14 Jan 10 Innovate, Converge and Penetrate – Indian Insurance 2020
A couple of days back Varsha and I attended an Insurance summit in Mumbai, organised by FICCI, where the theme of the conference was Insurance 2020. It was an interesting conference and I was glad to hear things repeated through the sessions that should stand the industry and the country in good stead – increase efficiencies in the distribution channel, minimize mis-selling, explore alternate distribution channels, improve channel productivity, innovate and of course, everybody’s favourite bottom-of-the-pyramid product, micro-insurance!
There were some very pertinent issues discussed in the conference relating to the above, but what stood out, according to me was the discussion on convergence in financial services. The unanimous opinion in the conference and among the panellists was that convergence or in simpler terms, product bundling in financial services is here to stay.
Insurance and banking have come together very successfully in Europe and bancassurance is one of the fastest growing distribution channels in India as well – players like Canara HSBC in fact are committed to a pure bancassurance model; There has been convergence between credit and insurance products (home loans with a insurance cover on the side). Credit cards and insurance. Investment products and insurance – so whats the futuristic view?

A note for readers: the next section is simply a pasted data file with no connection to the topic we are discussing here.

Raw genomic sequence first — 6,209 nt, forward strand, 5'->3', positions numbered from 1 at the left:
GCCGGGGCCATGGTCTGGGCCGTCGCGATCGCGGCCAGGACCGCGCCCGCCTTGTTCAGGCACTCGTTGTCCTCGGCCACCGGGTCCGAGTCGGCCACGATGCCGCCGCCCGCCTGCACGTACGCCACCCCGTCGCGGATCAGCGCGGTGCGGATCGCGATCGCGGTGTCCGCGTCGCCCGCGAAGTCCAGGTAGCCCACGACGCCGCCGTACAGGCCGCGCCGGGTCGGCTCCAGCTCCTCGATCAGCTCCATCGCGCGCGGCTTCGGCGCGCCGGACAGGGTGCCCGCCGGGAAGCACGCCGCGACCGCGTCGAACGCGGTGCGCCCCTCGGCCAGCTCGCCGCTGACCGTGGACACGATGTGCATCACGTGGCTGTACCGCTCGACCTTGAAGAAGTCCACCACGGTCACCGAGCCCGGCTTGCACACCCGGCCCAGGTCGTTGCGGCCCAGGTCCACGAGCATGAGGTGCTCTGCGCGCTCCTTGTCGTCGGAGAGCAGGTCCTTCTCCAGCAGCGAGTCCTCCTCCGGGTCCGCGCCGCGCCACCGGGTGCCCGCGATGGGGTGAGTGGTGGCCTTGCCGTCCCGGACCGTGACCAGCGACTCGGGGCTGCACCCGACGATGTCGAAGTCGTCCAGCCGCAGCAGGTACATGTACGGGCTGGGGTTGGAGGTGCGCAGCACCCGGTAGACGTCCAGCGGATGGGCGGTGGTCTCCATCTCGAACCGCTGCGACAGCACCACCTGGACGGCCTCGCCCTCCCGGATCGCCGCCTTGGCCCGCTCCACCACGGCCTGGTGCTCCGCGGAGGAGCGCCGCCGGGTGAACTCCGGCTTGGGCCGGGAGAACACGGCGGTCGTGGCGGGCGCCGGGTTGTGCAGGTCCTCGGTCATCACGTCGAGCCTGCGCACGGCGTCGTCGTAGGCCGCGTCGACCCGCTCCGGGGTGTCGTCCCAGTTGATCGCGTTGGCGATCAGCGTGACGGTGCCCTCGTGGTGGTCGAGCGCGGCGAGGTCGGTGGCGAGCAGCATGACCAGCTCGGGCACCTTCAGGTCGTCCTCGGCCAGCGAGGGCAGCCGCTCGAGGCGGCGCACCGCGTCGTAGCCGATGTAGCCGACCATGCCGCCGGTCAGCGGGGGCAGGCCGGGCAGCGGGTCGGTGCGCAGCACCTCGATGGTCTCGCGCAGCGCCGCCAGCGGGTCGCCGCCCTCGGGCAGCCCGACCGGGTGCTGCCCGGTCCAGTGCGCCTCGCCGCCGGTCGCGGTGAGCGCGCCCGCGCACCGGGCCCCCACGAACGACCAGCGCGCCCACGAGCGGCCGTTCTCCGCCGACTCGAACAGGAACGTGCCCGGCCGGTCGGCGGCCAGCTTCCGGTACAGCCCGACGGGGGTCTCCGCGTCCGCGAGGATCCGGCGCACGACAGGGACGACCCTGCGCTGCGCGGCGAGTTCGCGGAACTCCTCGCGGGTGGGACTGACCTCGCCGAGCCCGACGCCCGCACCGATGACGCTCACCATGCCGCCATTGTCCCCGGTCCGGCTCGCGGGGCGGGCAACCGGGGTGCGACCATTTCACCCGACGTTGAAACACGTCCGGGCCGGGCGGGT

Imagine one single relationship through which ALL your financial needs are done – you can transact, invest, loan, insure and save. Seems like a brilliant idea, and not surprisingly everyone present appeared to be in love with the vision that was presented – including yours truly. But when I was thinking about it on the way back to Pune, I realised this is exactly the kind of behaviour that got companies like Microsoft into trouble in the first place. Sure, you can argue that this is not the same case – the customer will be given a choice. But my argument is, at what point does the benefit of a seamless transaction exceed the cost of conducting a supplementary transaction – purely from a customer perspective. Further, the “bundling” will always come at a price and the customer may not be aware that he could have other choices.
My concern with convergence is that customer angle may just get missed out and in our hurry to keep customer service at the centre of the solution, we may actually end up doing a dis-service!
There is such a thing as too much convergence and my guess is its not all good.